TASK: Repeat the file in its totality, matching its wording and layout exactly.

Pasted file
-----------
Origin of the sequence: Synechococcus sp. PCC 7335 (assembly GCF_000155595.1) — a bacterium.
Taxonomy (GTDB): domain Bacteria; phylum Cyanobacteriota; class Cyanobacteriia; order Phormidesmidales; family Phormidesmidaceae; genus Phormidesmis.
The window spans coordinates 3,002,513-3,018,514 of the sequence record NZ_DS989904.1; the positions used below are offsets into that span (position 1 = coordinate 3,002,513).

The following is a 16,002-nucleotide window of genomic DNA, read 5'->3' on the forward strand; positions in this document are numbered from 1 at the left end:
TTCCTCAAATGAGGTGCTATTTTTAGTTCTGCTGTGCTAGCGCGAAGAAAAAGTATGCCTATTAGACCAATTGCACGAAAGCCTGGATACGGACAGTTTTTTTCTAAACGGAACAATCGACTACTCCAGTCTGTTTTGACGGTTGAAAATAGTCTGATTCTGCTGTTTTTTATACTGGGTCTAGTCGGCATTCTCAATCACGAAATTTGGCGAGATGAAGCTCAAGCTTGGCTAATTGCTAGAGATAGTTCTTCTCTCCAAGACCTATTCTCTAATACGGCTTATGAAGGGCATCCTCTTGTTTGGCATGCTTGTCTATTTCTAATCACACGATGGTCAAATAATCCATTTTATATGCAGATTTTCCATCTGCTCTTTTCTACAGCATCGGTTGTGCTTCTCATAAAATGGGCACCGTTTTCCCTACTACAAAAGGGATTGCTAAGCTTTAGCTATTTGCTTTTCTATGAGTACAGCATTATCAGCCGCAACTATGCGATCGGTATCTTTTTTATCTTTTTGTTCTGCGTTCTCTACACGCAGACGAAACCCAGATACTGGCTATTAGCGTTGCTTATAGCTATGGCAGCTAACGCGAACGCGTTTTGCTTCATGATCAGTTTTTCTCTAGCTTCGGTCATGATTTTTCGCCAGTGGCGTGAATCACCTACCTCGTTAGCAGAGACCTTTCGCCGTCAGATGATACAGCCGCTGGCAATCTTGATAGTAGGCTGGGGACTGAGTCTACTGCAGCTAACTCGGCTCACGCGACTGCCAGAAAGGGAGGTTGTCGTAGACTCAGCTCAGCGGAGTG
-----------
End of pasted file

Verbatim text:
Origin of the sequence: Synechococcus sp. PCC 7335 (assembly GCF_000155595.1) — a bacterium.
Taxonomy (GTDB): domain Bacteria; phylum Cyanobacteriota; class Cyanobacteriia; order Phormidesmidales; family Phormidesmidaceae; genus Phormidesmis.
The window spans coordinates 3,002,513-3,018,514 of the sequence record NZ_DS989904.1; the positions used below are offsets into that span (position 1 = coordinate 3,002,513).

The following is a 16,002-nucleotide window of genomic DNA, read 5'->3' on the forward strand; positions in this document are numbered from 1 at the left end:
TTCCTCAAATGAGGTGCTATTTTTAGTTCTGCTGTGCTAGCGCGAAGAAAAAGTATGCCTATTAGACCAATTGCACGAAAGCCTGGATACGGACAGTTTTTTTCTAAACGGAACAATCGACTACTCCAGTCTGTTTTGACGGTTGAAAATAGTCTGATTCTGCTGTTTTTTATACTGGGTCTAGTCGGCATTCTCAATCACGAAATTTGGCGAGATGAAGCTCAAGCTTGGCTAATTGCTAGAGATAGTTCTTCTCTCCAAGACCTATTCTCTAATACGGCTTATGAAGGGCATCCTCTTGTTTGGCATGCTTGTCTATTTCTAATCACACGATGGTCAAATAATCCATTTTATATGCAGATTTTCCATCTGCTCTTTTCTACAGCATCGGTTGTGCTTCTCATAAAATGGGCACCGTTTTCCCTACTACAAAAGGGATTGCTAAGCTTTAGCTATTTGCTTTTCTATGAGTACAGCATTATCAGCCGCAACTATGCGATCGGTATCTTTTTTATCTTTTTGTTCTGCGTTCTCTACACGCAGACGAAACCCAGATACTGGCTATTAGCGTTGCTTATAGCTATGGCAGCTAACGCGAACGCGTTTTGCTTCATGATCAGTTTTTCTCTAGCTTCGGTCATGATTTTTCGCCAGTGGCGTGAATCACCTACCTCGTTAGCAGAGACCTTTCGCCGTCAGATGATACAGCCGCTGGCAATCTTGATAGTAGGCTGGGGACTGAGTCTACTGCAGCTAACTCGGCTCACGCGACTGCCAGAAAGGGAGGTTGTCGTAGACTCAGCTCAGCGGAGTG